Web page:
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Reports of ID.me duplicate accounts increasing in Florida

DEO’s high tech partner says social engineering behind bogus accounts

Florida's unemployed running into duplicate ID.me accounts.
Florida's unemployed running into duplicate ID.me accounts. (WKMG)

ID.me, the company hired to verify the identification of Florida unemployment account holders has launched a full-court press to stop cybercriminals employing social engineering to steal the personal information of claimants applying for unemployment assistance.

The company said it has been detecting and blocking unemployment fraud across the country all year, noting that the “scale of criminals attempting to steal government benefits is unprecedented.”

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This past weekend another 15 Florida unemployment claimants reported duplicate ID.me accounts after watching the Make Ends Meet investigation Friday.

ID.me, recruited by the Department of Economic Opportunity to combat this and other types of fraud, said “social engineering schemes account for 7.5% - 10%” of the fraudulent claims it tracks.

The company’s investigative team reacted quickly after reviewing evidence of the first four duplicate accounts uncovered by News 6 last week.

Monday a company spokesperson said that three of the four victims had been successfully verified and that a fourth victim, Noah Scott, was working with the company’s escalations team to get the account updated.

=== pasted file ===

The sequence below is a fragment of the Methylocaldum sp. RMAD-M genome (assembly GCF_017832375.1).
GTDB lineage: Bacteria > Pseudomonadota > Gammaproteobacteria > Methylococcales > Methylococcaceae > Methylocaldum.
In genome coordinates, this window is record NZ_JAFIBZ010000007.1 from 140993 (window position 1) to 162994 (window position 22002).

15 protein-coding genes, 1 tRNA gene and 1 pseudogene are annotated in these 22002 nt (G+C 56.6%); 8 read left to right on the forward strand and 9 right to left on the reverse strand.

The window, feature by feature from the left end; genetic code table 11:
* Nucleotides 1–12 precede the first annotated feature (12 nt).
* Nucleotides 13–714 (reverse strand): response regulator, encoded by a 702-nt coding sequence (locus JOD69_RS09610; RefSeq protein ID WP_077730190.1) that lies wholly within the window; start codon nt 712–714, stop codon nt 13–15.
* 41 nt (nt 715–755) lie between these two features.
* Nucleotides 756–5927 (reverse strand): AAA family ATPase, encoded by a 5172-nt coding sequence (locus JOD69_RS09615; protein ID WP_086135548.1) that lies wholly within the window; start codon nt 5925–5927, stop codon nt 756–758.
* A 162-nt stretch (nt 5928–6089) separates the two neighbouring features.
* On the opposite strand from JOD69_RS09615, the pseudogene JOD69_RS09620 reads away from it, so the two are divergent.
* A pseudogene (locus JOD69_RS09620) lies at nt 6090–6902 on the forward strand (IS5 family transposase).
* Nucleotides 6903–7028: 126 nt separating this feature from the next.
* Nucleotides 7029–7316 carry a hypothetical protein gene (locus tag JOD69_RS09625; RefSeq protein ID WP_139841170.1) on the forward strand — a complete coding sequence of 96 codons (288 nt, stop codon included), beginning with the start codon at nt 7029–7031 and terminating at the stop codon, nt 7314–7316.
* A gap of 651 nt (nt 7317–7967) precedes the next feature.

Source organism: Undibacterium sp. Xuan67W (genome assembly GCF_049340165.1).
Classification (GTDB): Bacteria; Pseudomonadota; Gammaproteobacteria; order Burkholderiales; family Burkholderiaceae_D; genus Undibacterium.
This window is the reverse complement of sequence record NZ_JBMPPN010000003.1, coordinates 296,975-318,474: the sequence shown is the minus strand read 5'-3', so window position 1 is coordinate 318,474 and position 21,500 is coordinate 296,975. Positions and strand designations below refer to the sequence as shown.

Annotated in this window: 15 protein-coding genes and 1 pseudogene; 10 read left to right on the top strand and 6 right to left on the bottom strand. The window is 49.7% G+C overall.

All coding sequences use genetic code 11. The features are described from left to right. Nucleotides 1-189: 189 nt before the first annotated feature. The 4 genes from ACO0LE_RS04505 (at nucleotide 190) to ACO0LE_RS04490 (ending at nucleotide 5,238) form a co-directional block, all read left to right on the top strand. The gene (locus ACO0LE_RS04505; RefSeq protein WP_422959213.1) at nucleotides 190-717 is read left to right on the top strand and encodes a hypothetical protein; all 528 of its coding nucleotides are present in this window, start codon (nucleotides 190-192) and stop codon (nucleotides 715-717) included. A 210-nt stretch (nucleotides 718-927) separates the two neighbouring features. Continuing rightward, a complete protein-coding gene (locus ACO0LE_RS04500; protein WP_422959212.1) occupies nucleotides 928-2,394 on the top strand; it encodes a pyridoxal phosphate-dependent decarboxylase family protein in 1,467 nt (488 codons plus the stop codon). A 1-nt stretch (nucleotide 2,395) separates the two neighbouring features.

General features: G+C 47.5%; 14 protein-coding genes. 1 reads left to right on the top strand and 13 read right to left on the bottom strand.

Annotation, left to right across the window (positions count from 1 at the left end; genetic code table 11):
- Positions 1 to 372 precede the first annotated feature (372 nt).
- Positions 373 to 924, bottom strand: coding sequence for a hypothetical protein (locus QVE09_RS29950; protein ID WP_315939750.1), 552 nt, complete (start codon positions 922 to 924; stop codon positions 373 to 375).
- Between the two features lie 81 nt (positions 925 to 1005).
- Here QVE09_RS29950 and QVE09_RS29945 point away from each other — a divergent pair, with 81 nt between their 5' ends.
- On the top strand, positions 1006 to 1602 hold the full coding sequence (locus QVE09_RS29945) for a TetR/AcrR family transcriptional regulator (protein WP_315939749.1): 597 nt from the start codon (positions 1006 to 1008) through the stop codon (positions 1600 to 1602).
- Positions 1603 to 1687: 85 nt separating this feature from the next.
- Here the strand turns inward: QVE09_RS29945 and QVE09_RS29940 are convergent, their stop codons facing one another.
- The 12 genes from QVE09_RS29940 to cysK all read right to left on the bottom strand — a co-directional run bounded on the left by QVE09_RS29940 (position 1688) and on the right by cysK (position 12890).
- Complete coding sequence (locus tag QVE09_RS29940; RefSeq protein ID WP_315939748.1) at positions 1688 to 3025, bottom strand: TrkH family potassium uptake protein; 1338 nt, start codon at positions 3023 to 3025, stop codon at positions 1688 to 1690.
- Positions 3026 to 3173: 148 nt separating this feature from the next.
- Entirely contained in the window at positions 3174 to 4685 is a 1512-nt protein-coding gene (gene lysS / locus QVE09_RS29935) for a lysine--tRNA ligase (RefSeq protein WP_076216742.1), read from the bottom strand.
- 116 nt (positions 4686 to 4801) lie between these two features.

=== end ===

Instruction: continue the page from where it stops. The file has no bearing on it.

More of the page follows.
Elaneys Suarez, a single mom from Miami Dade County featured on News 6 last week, said she was in a panic when she was unable to access her final weeks of unemployment benefits.

The mother of four said she did not recognize the Yahoo! email address flagged by the ID.me team.

“I’m not sure how they did it, " Suarez said, “As far as I know they only changed the email.”

News 6 confirmed no funds were stolen in the four cases we reviewed.

An ID.me spokesperson told News 6 it is “identifying and stopping cybercriminals from accessing the individual’s benefits.”

In an email to News 6 Monday, Suarez said ”I was able to claim my benefits, thank you very much!”

The duplicate accounts triggered a security roadblock for Suarez and others who received this alert: “We’re sorry it appears you have already verified your identity on a different account.”

Sixteen more duplicate accounts were reported Monday and presented to ID.me that afternoon. While the number is not extraordinary it suggests high-tech thieves are continuing to develop ways to steal unemployment benefits.

ID.me Investigators are looking at the original email addresses and linking them to the email addresses used in the duplicate accounts.

For more information on social engineering and how you can avoid falling victim to a scam, click here.

If you have a duplicate account issue or another unemployment problem email makeendsmeet@wkmg.com or text the words “Make Ends Meet” to 407-676-7428


About the Author:

News 6’s Emmy Award-winning Investigative Reporter Mike Holfeld has made Central Florida history with major investigations that have led to new policies, legislative proposals and even -- state and national laws. If you have an issue or story idea, call Mike's office at 407-521-1322.